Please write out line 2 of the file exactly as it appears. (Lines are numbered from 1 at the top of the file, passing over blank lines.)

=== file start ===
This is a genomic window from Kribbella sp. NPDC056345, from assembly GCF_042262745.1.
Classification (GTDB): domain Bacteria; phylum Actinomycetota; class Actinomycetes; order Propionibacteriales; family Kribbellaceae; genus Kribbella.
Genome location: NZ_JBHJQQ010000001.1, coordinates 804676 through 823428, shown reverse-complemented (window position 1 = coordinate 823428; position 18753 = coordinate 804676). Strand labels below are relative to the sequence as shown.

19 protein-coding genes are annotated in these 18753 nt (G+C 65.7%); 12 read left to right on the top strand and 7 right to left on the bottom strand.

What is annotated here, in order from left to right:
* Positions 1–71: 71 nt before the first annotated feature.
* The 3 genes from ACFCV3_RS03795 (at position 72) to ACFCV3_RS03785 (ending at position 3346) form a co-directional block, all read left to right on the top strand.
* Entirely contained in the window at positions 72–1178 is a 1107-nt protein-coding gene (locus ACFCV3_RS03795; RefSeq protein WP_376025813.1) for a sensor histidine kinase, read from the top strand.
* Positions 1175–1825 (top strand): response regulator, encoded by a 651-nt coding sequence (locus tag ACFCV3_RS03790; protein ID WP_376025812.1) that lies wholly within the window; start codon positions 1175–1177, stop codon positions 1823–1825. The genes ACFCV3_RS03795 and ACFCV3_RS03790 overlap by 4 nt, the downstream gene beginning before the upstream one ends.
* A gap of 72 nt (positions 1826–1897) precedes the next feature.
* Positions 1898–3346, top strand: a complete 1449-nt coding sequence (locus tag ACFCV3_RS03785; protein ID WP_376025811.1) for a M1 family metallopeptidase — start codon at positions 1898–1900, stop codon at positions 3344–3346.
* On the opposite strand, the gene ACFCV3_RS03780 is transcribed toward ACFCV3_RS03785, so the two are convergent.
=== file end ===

Classification (GTDB): domain Bacteria; phylum Actinomycetota; class Actinomycetes; order Propionibacteriales; family Kribbellaceae; genus Kribbella.